The Lifting of the Driving Ban Signals a Real Change

The lifting of the driving ban signals a real change of direction for the ruling King.

Despite years of pressure from various human and women’s rights campaigners all over the world, successive Kings refused to be swayed, while numerous western powers looked the other way from the myriad of human and women’s rights abuses that Saudi Arabia committed both on its soil and via proxy wars.

Although the driving ban for women has been lifted today, the real danger now is that any real change for Saudi women is mired in bureaucratic processes while the King and the religious clerics vie for supremacy in the increasingly bitter struggle for the Saudi moral high ground.

The so-called relaxation of Guardianship laws for Saudi women is still not a reality.

On April 17 of this year, King Salman ordered all government agencies that women should not be denied access to government services because they do not have a male guardian’s consent unless existing regulations require it. Government agencies will have to provide a list within three months of procedures that require male guardian approval.
The order, if adequately enforced, could end arbitrary guardian consent requirements imposed on women by government officials. But certain restrictions, such as allowing women to travel abroad, obtain a passport or get married, seem to be protected from this edict. Women have to undergo medical procedures still require permission from their male relatives. Under the system of guardianship, every Saudi woman must have a male guardian – a father, brother, husband, or even a son – who has the authority to make a range of critical decisions on her behalf. These decisions include the approval to apply for a passport, travel outside the country, study abroad on a government scholarship, get married, or exit prison.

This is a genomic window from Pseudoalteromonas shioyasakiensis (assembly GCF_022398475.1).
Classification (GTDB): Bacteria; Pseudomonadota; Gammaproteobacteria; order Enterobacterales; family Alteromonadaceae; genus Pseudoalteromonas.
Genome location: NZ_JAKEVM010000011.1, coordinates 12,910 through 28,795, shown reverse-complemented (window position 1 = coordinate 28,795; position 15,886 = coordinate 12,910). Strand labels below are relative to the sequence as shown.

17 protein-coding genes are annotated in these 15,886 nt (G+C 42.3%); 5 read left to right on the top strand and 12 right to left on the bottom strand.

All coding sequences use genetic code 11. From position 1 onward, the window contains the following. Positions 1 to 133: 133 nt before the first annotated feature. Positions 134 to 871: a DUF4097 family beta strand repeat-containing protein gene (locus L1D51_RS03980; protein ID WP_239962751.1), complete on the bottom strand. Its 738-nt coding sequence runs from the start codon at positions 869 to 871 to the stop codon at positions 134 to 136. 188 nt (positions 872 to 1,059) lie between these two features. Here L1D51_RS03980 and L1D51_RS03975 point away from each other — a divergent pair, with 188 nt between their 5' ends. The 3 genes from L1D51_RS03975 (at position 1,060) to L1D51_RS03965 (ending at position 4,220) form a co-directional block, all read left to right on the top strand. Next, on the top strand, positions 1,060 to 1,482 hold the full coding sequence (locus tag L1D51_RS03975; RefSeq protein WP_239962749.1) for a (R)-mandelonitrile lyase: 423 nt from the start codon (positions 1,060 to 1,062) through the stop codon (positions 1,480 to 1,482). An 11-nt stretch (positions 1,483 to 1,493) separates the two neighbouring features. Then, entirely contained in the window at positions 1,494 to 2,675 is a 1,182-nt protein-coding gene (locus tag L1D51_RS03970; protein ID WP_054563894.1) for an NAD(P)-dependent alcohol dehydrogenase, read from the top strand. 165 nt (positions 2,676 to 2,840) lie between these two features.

The order, if adequately enforced, could end arbitrary guardian consent requirements imposed on women by government officials. But certain restrictions, such as allowing women to travel abroad, obtain a passport or get married, seem to be protected from this edict. Women have to undergo medical procedures still require permission from their male relatives. Under the system of guardianship, every Saudi woman must have a male guardian – a father, brother, husband, or even a son – who has the authority to make a range of critical decisions on her behalf. These decisions include the approval to apply for a passport, travel outside the country, study abroad on a government scholarship, get married, or exit prison. They regularly face difficulty conducting a range of transactions – from renting an apartment to filing legal claims – without a male relative’s consent or presence.
Women also face challenges making decisions for their children on an equal basis with men and majority of women lose custody of their children following divorce. Many women, therefore, have little choice but to stay in abusive marriages and tolerate unjust treatment to stop their children being removed from their custody by Saudi law. It, therefore, remains to be seen what, if any, today’s announcement regarding the driving ban for women will have on the day to day lives of women living under Saudi rule.

Women also face challenges making decisions for their children on an equal basis with men and majority of women lose custody of their children following divorce. Many women, therefore, have little choice but to stay in abusive marriages and tolerate unjust treatment to stop their children being removed from their custody by Saudi law. It, therefore, remains to be seen what, if any, today’s announcement regarding the driving ban for women will have on the day to day lives of women living under Saudi rule.

Author: Aisha Ali-Khan (Political Commentator. Human Rights Activist.)

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